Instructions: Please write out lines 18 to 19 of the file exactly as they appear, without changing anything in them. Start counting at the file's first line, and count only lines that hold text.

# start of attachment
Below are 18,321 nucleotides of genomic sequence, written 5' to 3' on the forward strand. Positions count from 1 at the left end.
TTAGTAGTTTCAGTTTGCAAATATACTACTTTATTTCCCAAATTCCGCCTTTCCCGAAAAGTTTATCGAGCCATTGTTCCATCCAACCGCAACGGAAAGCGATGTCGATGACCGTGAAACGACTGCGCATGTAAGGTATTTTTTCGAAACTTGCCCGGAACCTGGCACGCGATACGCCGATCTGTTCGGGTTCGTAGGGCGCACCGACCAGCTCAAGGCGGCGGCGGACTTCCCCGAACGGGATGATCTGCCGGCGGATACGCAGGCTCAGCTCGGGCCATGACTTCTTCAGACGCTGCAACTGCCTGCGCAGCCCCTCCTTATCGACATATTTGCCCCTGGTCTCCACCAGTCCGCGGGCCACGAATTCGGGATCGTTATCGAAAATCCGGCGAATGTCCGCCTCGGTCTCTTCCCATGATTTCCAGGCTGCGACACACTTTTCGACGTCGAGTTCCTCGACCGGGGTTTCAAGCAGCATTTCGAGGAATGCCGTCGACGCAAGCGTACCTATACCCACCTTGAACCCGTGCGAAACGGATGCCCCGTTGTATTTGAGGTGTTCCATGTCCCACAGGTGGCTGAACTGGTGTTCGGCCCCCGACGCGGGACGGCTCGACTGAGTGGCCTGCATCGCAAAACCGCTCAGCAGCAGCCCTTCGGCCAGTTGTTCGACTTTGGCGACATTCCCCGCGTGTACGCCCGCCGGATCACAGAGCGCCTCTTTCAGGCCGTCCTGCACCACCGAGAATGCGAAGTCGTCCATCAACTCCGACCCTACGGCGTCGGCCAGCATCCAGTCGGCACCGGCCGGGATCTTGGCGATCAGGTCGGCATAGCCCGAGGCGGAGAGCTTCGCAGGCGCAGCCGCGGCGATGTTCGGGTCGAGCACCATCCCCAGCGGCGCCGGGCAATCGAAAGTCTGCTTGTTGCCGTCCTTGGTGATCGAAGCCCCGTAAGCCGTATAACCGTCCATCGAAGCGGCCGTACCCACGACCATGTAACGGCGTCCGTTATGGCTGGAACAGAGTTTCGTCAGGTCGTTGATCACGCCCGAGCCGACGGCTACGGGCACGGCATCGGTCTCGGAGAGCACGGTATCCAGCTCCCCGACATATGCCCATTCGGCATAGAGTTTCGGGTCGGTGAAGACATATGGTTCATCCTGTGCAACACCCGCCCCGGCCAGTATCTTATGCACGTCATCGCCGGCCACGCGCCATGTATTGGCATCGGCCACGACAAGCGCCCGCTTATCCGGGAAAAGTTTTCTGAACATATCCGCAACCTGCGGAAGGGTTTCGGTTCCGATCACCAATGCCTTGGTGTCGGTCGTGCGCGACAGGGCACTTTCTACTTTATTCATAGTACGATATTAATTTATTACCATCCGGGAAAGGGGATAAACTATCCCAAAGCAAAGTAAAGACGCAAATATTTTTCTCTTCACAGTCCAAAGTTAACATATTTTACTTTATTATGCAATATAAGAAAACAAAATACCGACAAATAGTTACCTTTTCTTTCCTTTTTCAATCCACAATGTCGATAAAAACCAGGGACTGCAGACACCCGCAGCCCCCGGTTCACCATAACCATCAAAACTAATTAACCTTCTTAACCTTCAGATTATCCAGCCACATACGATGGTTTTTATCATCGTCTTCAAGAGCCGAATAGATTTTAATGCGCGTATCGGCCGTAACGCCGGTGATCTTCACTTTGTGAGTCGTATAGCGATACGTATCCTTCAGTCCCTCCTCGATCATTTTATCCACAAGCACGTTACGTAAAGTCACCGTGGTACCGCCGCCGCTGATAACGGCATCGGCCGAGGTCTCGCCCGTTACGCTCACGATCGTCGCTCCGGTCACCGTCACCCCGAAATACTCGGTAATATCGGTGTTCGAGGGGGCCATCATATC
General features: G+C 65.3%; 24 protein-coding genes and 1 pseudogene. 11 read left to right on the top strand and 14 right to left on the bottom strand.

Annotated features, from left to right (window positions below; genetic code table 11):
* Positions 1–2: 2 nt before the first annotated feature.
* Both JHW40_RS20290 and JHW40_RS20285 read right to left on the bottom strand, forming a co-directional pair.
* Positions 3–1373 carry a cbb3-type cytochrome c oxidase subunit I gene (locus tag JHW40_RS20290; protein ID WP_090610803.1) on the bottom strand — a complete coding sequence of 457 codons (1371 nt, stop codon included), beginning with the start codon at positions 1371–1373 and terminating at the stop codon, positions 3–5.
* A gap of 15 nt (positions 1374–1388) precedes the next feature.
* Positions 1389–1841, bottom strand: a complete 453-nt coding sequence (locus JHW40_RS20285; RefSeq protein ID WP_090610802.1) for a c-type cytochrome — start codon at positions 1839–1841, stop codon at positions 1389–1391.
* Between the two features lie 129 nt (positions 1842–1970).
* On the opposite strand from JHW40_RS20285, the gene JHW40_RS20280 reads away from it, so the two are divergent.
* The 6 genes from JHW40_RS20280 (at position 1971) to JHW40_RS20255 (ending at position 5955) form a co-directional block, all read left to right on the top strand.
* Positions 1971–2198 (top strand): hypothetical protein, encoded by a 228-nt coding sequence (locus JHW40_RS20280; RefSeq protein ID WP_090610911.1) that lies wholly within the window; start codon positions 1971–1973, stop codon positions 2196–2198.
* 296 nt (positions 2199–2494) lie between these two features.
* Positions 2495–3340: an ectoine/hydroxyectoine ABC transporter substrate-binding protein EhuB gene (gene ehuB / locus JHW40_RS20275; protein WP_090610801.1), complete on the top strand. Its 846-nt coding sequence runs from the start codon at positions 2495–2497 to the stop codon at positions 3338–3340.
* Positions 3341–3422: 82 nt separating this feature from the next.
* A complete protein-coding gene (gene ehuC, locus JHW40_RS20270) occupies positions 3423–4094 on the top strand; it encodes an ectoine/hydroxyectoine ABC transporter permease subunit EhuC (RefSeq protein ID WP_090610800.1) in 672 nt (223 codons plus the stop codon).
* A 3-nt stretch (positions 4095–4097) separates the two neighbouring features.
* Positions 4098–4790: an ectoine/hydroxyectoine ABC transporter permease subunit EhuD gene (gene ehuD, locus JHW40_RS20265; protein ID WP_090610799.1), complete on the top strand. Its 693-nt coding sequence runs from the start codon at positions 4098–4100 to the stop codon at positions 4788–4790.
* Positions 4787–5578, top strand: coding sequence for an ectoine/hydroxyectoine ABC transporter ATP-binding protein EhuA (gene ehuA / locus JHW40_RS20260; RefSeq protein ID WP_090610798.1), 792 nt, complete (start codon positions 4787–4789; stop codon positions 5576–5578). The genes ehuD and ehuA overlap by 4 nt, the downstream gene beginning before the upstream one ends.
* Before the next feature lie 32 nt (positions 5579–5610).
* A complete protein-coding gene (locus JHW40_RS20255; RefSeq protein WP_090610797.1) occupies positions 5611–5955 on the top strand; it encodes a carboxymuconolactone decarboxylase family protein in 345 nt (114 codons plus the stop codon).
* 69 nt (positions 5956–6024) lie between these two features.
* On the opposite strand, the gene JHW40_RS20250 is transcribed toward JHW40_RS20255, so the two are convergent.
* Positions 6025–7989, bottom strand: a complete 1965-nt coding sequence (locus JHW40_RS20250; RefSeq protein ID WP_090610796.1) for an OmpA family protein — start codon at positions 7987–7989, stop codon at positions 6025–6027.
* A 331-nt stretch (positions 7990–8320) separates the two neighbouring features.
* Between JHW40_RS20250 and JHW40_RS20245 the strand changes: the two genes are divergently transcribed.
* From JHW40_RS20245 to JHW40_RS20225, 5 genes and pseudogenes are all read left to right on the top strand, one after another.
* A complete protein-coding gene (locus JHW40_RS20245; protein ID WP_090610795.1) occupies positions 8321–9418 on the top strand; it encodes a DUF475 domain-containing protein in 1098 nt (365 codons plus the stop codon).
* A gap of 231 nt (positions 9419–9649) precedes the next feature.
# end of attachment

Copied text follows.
* A 3-nt stretch (positions 4095–4097) separates the two neighbouring features.
* Positions 4098–4790: an ectoine/hydroxyectoine ABC transporter permease subunit EhuD gene (gene ehuD, locus JHW40_RS20265; protein ID WP_090610799.1), complete on the top strand. Its 693-nt coding sequence runs from the start codon at positions 4098–4100 to the stop codon at positions 4788–4790.